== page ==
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Phosphatine - La Fontaine

1910? Twenty-six 7" x 4¾" cards printed by Typogravure Goupil, Paris, picturing and presenting La Fontaine fables. Each card is signed by J. Shalon or Chalon. Group A: Seven for 80 Francs each from Annick Tilly at the Clignancourt flea market, August, '99. Group B: Eleven for $8 each from Bertrand Cocq, Calonne-Ricouart, France, March, '01.  Four cropped cards for $18.05 from Andrea Evans, Red Bank, NJ, through eBay, Oct., '02.   Further cards for €7-€10 at St. Ouen, August, '15.

The front of each of the cards has "Édité par la Phosphatine Falières" at the top. Beneath that is a large rectangular section. In all of Group A and the first two of Group B, this rectangle is bordered with straight lines enclosing a gray background. In the rest of Group B, there are no lines and no gray background. In either case, a delightful and varied floral border frames a large, delicately colored human scene. The lower portion of the framed section includes a moral, a title, and sometimes the first lines of the fable. Beneath the rectangle is the indication of Goupil and "Phosphatine Falières, Aliment des Enfants." The backs continue the fable. Many of the Group A cards are severely damaged by scrapbook glue, but all in Group B are in very good condition. On the back, those with a gray background on the front have a red floral border surrounding the text of the fable and a detailed blue-and-white rendition of the animal scene. Those without the gray have a blue floral border and a rendition of the animal scene in the same color. In each case for both groups the framing border is again unique, as it was on the front. Beneath it all is the same closing text as on the front: "Phosphatine Falières, Aliment des Enfants."

Group A:

AD: A woman slips a tip to a young servant of colored skin. "Why?" we might ask.

"Le Cygne et le Cuisinier": A lion stoops over a young child while his mother pleads. The scene is summed up in La Fontaine's moral that in times of peril sweet words can never hurt. (extra cropped copy)

DLS: A gaudily dressed man with sword sits on a table in a bar twirling his moustache.

FS: A Man is offered steaming-hot meat by a woman on Friday. Note in the top frame design both several fish and an inscription on not eating fish.

"Le Lion devenu vieux": An old cave man lies in his cave with his hatchet close by while a younger man stands outside the entrance to his cave.

"Le Loup, le Chèvre et le Chevreau": A soldier stands outside a door with his hand on the top of the door, but a lovely young woman will not let him in. The back scene may render the fable senseless: the young goat, looking over the door, can see the wolf completely.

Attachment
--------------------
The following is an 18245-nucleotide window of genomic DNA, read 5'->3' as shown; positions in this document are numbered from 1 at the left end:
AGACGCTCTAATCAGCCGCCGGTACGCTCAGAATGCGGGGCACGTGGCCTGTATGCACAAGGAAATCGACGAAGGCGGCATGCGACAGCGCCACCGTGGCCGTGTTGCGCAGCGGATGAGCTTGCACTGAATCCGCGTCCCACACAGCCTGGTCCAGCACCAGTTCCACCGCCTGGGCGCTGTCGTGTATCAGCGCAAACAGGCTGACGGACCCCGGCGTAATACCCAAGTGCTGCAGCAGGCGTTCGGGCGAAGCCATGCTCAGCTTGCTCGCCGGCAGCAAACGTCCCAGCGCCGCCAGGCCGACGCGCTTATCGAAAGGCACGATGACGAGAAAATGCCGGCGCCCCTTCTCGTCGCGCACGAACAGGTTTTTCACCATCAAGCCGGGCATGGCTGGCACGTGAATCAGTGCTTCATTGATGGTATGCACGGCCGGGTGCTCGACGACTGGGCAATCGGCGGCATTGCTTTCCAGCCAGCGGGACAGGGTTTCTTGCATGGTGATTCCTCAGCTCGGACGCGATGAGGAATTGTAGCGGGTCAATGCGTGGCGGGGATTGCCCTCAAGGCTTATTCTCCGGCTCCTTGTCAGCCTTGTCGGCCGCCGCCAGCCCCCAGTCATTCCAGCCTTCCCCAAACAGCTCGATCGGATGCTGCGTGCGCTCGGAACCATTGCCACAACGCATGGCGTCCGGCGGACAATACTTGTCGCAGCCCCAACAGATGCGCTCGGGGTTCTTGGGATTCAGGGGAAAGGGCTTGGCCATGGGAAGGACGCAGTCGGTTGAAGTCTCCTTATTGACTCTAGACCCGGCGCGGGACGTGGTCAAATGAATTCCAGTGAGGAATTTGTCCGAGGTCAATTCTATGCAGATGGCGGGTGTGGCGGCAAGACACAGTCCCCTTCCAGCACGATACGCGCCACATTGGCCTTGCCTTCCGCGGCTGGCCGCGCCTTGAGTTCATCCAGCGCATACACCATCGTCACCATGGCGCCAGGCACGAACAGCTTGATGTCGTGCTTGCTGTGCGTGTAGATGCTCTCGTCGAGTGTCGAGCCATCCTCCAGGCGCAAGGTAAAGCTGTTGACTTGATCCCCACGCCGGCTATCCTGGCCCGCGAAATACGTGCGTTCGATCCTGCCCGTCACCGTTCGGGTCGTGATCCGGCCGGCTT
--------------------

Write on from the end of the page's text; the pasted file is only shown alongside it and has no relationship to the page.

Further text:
TH: A mule rider outstrips the driver of a broken-down automobile. The hare on the back of the card has his paws to his eyes; is he perhaps just waking up?

"The Two Mules": The chief lies killed with many arrows, while the undecorated brave survives.



FK: The picture, echoing the text, shows what kings do: they destroy.





Group B:

BF: A couple walks through a garden. The male, with feathers in his cap, smiles and strides confidently, either reading or looking into a mirror. A woman holding a flower looks on and smiles with him. The border uses flowers below and peacock feathers above, but features a (plucked?) crow at the top center.

"L'Enfant et le Maitre d'École": An older man is instructing a young painter, who holds a palette in his hand. Is the speaker a teacher, or perhaps just a critic or a know-it-all?

FG: A young black man with flowers in his hand walks away from a home with an upper room. At the window of that room, a (white?) woman is seductively perched. Grapes decorate the side columns.

GA: In a familiar scene, the poor guitar-toting young woman is rejected by the mother with a large headdress.   (extra cropped copy)

"Le Lièvre et les Grenouilles": A mounted rider moves from right to left through the background of the picture, perhaps fleeing from a mounted group in the far right, while children and a woman in the foreground get out of the path.

MM: Napoleon sits, presumably on the shore of Elba, thinking over the conquests he had envisioned but now can no longer attain.   (extra cropped copy)

OF: A grandiose man strides forward, with two attendants behind him. Under the picture is La Fontaine's comment that every bourgeois wants to act like a grand gentleman and every marquis wants to have pages. Frogs, lilies, and pods occur along the borders.

OR: Perhaps I should recognize this scene from antiquity: a bare-breasted woman stands while a man lies (dead?) at her feet with a tiara nearby. In the background, across a river, fires and explosions rage. Who is this female reed that bent while the mighty male oak resisted and fell?

"Le Singe et le Chat": In a colonial scene, an old fruit seller looks towards us, while two children work together to steal and eat his fruit.

TMCM: One person gestures to another towards a table laden with food.

WL: A young child drinks from a stream. Is that an ugly dark witch who stands across the stream looking at the child?

Le Petit Poisson et le Pécheur (cropped): A figure dressed in robes and wearing a coollee-hat draws a very small fish out of the water with his fishing pole.

"The Laborer and His Sons": The rich harvest behind this hard worker shows the fruit of hard work.

LM: Might the lesson in the picture here be that a humble water-carrier can help the mightiest warrior?

FC: The humble man standing without food will find a way to get sustenance from the seated rich man.

GGE: Are we viewing the scene itself rather than a metaphorical translation of it?

"The Oyster and the Litigants": To whom does this oyster belong?

Verso of "Le Lièvre et les Grenouilles"

Verso of "Le Singe et le Chat"